More Than Checking a Box July 10th, 2012
One week from today a social worker will come to our house. She will arrive just as the kids are finishing supper. She will stay for a couple of hours, I think. She will watch us wrangle our kids into bed (with Nanny on hand to help). Then she will sit with us and talk to us. She will try to get to know us. And she will try to understand what kind of parents we are.
The purpose for this social worker’s visit? Our adoption home study.
For those not familiar with the adoption process, the home study is a critical component. After you’ve submitted proof of your entire existence in writing (tax returns, birth and marriage certificates, child abuse screenings, criminal background checks, employment verifications, blood work, physical exam results, and a 20+ page questionnaire) the next step is for someone to actually meet you in person, visit your home, and make sure that what they find in real life jives with what you’ve submitted on paper (or, electronically, for the most part).
Not surprisingly, I have mixed emotions about the home study. Of course, generally speaking, I think it’s a good idea. It’s a good idea for someone to verify in person that we don’t have firearms sitting around, or food rotting on the counters, or 75 cats, or loose electrical wiring, or anything else comparably horrifying. But beyond that, what does it really accomplish? How much can anyone really get to know us over the course of two visits? (A second visit will happen at the end of this month.)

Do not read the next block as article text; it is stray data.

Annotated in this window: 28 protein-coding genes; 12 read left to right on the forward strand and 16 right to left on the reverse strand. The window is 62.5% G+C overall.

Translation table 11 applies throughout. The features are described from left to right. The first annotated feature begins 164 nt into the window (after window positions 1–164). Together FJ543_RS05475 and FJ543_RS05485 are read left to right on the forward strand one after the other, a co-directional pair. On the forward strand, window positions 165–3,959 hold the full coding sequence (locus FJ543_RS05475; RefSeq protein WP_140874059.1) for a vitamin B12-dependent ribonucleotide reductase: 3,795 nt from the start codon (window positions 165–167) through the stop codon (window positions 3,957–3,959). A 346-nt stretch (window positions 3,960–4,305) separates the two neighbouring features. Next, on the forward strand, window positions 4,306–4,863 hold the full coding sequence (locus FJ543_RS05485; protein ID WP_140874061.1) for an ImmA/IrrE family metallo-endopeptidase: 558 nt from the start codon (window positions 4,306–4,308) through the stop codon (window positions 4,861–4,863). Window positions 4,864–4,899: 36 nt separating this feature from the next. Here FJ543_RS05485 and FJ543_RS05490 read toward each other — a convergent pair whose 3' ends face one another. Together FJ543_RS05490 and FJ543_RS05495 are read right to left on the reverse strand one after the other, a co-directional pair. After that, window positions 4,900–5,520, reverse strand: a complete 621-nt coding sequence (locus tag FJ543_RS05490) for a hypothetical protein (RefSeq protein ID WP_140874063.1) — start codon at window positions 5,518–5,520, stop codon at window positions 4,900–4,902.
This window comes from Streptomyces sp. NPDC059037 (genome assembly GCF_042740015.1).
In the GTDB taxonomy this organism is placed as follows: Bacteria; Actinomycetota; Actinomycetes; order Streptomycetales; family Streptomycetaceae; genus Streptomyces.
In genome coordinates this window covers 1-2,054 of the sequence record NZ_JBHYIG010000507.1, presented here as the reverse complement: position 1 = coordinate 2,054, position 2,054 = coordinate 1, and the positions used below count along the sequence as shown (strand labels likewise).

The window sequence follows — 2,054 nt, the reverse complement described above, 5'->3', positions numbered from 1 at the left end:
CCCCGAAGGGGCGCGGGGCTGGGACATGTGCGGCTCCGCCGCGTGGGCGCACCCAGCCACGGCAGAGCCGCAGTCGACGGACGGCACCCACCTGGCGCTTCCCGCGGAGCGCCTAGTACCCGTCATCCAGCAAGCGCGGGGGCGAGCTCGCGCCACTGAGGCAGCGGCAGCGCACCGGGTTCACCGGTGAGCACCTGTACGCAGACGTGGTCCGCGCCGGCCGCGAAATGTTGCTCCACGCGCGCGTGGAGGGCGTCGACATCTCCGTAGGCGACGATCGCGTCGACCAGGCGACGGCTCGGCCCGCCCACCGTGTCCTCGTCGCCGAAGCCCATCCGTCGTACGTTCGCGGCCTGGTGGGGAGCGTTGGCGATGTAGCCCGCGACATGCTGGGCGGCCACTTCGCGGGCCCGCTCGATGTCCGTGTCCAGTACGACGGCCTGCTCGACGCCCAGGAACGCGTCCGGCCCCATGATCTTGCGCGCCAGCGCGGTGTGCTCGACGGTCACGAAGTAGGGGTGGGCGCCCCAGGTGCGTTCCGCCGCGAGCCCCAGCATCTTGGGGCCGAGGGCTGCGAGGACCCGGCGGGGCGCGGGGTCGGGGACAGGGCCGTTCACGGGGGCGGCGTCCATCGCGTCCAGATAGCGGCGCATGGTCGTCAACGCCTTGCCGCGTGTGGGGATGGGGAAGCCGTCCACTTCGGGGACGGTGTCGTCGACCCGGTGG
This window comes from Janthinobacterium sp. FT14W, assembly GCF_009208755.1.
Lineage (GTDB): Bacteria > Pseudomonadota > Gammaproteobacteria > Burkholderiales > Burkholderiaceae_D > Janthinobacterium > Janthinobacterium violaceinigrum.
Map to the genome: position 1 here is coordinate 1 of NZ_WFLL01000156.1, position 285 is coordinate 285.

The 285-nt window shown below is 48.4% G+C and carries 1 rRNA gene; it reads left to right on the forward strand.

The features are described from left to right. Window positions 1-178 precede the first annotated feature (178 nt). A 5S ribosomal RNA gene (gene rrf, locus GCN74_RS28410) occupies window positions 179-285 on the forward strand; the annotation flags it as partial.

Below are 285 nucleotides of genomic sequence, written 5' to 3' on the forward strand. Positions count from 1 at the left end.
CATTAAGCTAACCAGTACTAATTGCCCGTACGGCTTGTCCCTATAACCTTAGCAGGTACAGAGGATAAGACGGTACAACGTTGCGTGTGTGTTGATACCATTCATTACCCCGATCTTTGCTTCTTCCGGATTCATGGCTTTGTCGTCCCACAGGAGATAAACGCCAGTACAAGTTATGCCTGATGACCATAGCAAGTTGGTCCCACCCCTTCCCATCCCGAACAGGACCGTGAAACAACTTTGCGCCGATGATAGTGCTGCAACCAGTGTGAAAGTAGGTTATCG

The easy answer is, she can’t. She can’t know, really know, whether I am a good parent. She can’t know if my kids feel loved and valued. She can’t know if my marriage is healthy. She can’t know if I serve balanced meals, or discipline appropriately, or set fair boundaries. She can’t know how I react to stress. She can’t know if I am thoughtful and intellectually curious. She can’t know whether I am joyful or sullen or uptight or lazy. … And the saddest part of all is that, by and large, those things don’t matter.
The child we will end up adopting will have spent his entire life prior to joining our family in a foster home. I know there are some really wonderful foster parents out there, but it is often a failed experiment in child rearing. The hard truth of the matter is that we would have to be pretty subpar as parents not to beat the environment the child has been in since birth. And so, it is the job of the social worker not so much to determine if we are absolutely wonderful parents, but if we can provide the basic nuts and bolts of a happy and stable life.
But shouldn’t it be more? Shouldn’t it be more than the checking of a box that says, “Fit parents.” I think that every shade of grey should matter. I think that nuances should be explored and personalities understood. I think that our adoption agency should be commited to finding the perfect child for our family, and the perfect family for every child. Merely being better than foster care is a pretty easy litmus test to pass.
Perhaps I’m underestimating it a bit. Perhaps I will find that our social worker is truly invested in the process of matching a child with our family. Perhaps the written documentation of our home study visits will be more detailed than the mere statement of fact that we are able to provide for an adopted child. Nevertheless, in the research I’ve done to prepare most adoptive parents’ responses I’ve found on the topic of the home study are in the vein of, “It was a big letdown. They just want to make sure the home is safe. They don’t really need to get to know you.” The only exception to that refrain was one respondent from Canada whose social worker spent close to 20 hours with her over the course of many visits. (There is so much that Canada gets right!)
With that in mind, there is much about our life and family that I wish our social worker would want to know. But I fear that once she’s confirmed the presence of a fire extinguisher, refrigerator, and a non-leaking roof she’ll have seen enough. I hope I’m wrong.